Birth Control: We Can’t Afford it!


Amidst the health care debacle and the ensuing arguments over the last 2 years, a few themes have been recurring: women’s health care rights. There has been a huge movement to, in the new health care law provisions, grant all women access to birth control for free. But who is going to pay for this?

According to the US Census, 2010, there were 308,745,538 {documented} people in the United States. 50.8% of those people were women (156,842,733) and studies show that roughly 80% of women have used birth control at some point. So…125,474,186 women. Granted, not all of those women would concurrently be taking birth control, so let’s take Age 2000 estimates of 81.5 million women ages 15-49. According to US News-Money, birth control pills cost on average $160 to $600 annually. On the low end, you’re looking at:
      $160/year X 81.5 million women= $13,040,000,000 A YEAR!

Fighting for exceptions to allow for coverage for the pill for women who suffer from disorders is one thing. An argument claiming that all women should have the pill covered – at the expenses of others- for them is another. Women already have free access to birth control – it’s called saying no, or at least “not until you put a condom on”. Why should taxpayers, who morally and religiously don’t agree with the concept, be forced to pay for others’ irresponsibility? Okay, that’s a tangent. Bottom line: It’s too expensive!!!

Avoiding pregnancy is not a difficult concept to grasp. It really pushes on the concept of necessities versus luxuries, or rights and privileges.  Don’t get me wrong: I believe people should have the access to whatever contraception they deem appropriate (i.e.- birth control should not be banned) however, it cannot be at the expense of taxpayers.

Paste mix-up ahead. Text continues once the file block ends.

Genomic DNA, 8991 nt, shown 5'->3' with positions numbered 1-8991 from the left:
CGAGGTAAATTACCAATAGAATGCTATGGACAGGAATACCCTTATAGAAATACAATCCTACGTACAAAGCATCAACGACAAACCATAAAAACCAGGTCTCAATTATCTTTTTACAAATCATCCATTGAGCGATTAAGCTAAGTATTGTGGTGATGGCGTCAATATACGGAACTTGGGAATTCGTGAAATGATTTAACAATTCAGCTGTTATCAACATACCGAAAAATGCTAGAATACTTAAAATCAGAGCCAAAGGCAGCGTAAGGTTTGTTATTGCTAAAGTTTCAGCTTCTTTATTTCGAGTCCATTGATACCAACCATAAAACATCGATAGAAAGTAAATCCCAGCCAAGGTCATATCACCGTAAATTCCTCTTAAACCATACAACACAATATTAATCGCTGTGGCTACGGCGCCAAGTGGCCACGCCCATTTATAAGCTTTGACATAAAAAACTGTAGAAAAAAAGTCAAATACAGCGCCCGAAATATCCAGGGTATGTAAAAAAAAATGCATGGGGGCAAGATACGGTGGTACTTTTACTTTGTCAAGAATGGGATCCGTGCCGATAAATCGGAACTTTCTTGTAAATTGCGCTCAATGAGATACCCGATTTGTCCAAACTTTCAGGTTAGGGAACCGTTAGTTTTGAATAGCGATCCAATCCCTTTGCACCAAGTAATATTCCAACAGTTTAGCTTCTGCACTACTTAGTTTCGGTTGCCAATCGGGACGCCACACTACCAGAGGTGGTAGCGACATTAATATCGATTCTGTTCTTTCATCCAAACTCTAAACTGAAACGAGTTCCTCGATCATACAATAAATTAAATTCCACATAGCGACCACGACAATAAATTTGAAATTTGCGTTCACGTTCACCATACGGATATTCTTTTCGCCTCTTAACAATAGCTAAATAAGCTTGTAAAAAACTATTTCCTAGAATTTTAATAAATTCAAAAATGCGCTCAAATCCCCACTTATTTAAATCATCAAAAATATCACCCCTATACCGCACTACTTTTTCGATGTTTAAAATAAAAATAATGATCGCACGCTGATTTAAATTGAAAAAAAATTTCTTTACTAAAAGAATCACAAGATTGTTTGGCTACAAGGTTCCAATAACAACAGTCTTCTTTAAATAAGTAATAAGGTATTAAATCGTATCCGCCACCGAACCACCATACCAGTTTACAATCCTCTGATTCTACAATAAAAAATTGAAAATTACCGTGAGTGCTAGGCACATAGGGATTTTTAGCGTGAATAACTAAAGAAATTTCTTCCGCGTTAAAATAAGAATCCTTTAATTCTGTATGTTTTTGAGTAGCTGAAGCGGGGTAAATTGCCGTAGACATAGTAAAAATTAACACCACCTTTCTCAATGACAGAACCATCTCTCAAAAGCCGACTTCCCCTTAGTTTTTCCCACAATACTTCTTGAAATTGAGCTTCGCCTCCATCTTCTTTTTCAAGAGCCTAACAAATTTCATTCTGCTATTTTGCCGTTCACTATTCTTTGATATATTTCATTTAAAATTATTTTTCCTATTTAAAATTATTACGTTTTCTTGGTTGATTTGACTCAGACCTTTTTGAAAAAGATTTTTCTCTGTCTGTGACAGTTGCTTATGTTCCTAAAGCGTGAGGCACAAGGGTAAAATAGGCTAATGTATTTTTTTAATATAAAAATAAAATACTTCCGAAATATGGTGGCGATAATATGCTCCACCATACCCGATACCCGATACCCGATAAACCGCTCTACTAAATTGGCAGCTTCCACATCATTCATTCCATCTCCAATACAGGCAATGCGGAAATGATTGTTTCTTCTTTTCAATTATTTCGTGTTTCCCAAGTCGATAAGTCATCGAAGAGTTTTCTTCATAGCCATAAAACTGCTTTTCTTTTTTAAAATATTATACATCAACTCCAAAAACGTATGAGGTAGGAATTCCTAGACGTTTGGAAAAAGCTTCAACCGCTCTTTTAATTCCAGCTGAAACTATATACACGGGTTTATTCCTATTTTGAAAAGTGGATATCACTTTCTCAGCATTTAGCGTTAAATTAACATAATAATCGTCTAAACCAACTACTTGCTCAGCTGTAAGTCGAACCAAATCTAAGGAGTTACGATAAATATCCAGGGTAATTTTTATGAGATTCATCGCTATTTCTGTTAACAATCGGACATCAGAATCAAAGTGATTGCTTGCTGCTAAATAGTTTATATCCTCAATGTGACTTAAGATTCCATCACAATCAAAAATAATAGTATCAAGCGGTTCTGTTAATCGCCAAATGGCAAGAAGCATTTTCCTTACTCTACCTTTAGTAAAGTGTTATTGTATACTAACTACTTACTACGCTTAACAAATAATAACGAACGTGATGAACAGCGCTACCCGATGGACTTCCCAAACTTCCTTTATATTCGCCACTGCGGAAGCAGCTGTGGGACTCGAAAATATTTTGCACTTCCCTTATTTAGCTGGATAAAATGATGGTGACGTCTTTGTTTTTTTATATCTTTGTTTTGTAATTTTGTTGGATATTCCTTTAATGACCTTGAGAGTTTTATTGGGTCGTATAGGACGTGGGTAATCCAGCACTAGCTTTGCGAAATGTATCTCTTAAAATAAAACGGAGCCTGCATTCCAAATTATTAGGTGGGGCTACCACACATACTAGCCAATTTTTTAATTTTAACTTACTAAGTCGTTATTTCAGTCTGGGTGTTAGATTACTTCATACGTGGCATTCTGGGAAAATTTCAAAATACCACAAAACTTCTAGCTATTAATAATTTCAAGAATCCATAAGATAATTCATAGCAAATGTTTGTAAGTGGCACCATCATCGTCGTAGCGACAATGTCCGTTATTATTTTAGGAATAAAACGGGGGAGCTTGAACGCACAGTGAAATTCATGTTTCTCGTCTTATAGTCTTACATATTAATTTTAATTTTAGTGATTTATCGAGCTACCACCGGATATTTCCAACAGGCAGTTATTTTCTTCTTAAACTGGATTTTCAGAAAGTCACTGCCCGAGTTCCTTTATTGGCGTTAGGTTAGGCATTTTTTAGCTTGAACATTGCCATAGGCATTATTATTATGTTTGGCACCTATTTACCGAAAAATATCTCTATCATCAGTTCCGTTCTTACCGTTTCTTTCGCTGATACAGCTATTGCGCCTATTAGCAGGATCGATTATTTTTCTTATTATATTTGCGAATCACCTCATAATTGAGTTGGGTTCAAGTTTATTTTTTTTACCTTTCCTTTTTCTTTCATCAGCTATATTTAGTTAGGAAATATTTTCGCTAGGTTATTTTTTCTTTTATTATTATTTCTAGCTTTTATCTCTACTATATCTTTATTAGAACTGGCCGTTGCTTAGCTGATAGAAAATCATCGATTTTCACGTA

This brings up another interesting aspect that is often forgotten: Nonprofits. Nonprofit organizations are supposed to be the bridge between the public and private sector. They often fail because they seek federal grant money which muddies the water of religion, morals, etc. (Example: Planned Parenthood using federal monies). If nonprofits sought private donations and provided to these underprivileged women, it would no longer be a burden on the taxpayers nor would be a government issue. To go full circle, the government has no business in health care especially if you look at it from a simple financial standpoint.

I like one rebuttal to the feminist notion that women are entitled to birth control: “Frankly, it paints a pretty dim view of women to claim that they need access to the pill in order to prevent unwanted pregnancies. They should be strong enough and smart enough on their own to avoid doing that before they are ready.”

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3 thoughts on “Birth Control: We Can’t Afford it!

  1. brian s

    We needs to slow down population growth. I am sure the cost in Canada for birth control is nothing. Lets chat about the cost of medicine in America

    Reply
      1. Kim

        People used to be held accountable for their actions – today they look to the government to take care of all their “mistakes”. Such a shame. Entitlement mentality in action.

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